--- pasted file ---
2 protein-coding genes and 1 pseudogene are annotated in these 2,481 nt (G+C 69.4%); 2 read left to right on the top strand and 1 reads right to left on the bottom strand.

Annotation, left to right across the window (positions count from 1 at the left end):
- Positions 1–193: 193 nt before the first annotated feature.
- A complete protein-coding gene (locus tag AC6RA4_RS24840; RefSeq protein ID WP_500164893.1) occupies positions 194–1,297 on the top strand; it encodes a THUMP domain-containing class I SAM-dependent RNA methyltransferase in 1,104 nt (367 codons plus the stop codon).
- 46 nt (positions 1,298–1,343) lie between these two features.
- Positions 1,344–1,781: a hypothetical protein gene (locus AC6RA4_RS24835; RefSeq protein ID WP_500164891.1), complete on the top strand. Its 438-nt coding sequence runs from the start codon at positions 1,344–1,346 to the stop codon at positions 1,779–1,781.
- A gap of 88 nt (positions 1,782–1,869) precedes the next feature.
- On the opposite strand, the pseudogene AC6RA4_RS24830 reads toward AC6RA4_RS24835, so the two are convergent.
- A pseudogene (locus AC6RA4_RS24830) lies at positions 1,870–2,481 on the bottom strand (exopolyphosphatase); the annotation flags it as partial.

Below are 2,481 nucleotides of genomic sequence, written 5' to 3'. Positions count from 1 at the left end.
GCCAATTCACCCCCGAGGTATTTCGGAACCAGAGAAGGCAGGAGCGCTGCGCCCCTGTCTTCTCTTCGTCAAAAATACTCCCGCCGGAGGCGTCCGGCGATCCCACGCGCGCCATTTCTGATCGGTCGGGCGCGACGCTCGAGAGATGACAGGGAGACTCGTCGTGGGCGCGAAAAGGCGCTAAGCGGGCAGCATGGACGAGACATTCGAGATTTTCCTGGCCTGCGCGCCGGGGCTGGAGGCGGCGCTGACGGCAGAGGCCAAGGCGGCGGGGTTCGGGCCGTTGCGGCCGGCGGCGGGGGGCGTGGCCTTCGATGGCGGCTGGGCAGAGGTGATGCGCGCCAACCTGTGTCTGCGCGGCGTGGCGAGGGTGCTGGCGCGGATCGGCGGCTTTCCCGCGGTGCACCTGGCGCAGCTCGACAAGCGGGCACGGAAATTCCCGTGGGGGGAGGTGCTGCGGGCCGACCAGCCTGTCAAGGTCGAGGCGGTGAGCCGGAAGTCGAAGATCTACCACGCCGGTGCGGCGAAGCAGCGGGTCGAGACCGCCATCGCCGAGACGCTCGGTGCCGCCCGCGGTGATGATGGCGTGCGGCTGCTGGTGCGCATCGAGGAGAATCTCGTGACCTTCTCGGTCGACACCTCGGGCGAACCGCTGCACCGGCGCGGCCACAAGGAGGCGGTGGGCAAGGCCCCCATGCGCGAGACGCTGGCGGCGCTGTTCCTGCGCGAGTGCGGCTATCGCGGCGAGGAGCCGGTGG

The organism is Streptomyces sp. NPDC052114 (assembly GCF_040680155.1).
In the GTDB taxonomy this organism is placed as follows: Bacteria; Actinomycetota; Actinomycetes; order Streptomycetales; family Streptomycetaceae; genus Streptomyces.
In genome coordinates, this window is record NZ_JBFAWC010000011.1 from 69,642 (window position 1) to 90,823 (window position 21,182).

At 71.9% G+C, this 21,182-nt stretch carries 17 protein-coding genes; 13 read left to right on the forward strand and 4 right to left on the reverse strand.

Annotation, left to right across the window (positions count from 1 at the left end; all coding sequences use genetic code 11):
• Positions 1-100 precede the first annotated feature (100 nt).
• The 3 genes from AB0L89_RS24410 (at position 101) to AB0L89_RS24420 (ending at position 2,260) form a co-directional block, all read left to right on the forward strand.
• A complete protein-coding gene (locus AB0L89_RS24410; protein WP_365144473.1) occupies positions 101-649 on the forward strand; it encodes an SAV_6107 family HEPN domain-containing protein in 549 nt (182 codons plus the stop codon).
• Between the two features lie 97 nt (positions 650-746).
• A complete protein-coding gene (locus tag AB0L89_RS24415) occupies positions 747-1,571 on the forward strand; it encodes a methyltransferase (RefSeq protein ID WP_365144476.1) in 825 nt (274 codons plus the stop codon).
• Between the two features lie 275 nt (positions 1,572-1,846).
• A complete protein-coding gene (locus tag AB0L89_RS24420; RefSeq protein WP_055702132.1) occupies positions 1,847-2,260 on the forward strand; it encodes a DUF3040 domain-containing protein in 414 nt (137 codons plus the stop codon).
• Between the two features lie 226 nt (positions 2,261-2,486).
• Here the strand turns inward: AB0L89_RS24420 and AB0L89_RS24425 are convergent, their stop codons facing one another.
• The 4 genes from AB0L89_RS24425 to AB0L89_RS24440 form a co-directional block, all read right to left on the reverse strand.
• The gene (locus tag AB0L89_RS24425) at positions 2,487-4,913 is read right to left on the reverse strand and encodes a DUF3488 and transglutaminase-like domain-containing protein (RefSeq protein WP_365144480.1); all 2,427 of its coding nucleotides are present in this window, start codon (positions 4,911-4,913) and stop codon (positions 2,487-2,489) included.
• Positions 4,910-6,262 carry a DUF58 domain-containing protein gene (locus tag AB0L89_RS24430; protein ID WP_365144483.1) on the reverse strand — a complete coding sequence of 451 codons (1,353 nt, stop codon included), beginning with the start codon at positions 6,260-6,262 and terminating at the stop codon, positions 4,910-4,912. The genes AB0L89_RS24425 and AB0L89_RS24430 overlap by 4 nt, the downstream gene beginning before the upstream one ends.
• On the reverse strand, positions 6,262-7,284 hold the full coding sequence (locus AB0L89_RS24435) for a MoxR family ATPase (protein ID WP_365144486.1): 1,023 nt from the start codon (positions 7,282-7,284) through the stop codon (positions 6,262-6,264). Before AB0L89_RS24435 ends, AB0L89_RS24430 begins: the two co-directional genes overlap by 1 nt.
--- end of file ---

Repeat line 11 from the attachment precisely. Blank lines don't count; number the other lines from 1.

GCCAATTCACCCCCGAGGTATTTCGGAACCAGAGAAGGCAGGAGCGCTGCGCCCCTGTCTTCTCTTCGTCAAAAATACTCCCGCCGGAGGCGTCCGGCGATCCCACGCGCGCCATTTCTGATCGGTCGGGCGCGACGCTCGAGAGATGACAGGGAGACTCGTCGTGGGCGCGAAAAGGCGCTAAGCGGGCAGCATGGACGAGACATTCGAGATTTTCCTGGCCTGCGCGCCGGGGCTGGAGGCGGCGCTGACGGCAGAGGCCAAGGCGGCGGGGTTCGGGCCGTTGCGGCCGGCGGCGGGGGGCGTGGCCTTCGATGGCGGCTGGGCAGAGGTGATGCGCGCCAACCTGTGTCTGCGCGGCGTGGCGAGGGTGCTGGCGCGGATCGGCGGCTTTCCCGCGGTGCACCTGGCGCAGCTCGACAAGCGGGCACGGAAATTCCCGTGGGGGGAGGTGCTGCGGGCCGACCAGCCTGTCAAGGTCGAGGCGGTGAGCCGGAAGTCGAAGATCTACCACGCCGGTGCGGCGAAGCAGCGGGTCGAGACCGCCATCGCCGAGACGCTCGGTGCCGCCCGCGGTGATGATGGCGTGCGGCTGCTGGTGCGCATCGAGGAGAATCTCGTGACCTTCTCGGTCGACACCTCGGGCGAACCGCTGCACCGGCGCGGCCACAAGGAGGCGGTGGGCAAGGCCCCCATGCGCGAGACGCTGGCGGCGCTGTTCCTGCGCGAGTGCGGCTATCGCGGCGAGGAGCCGGTGG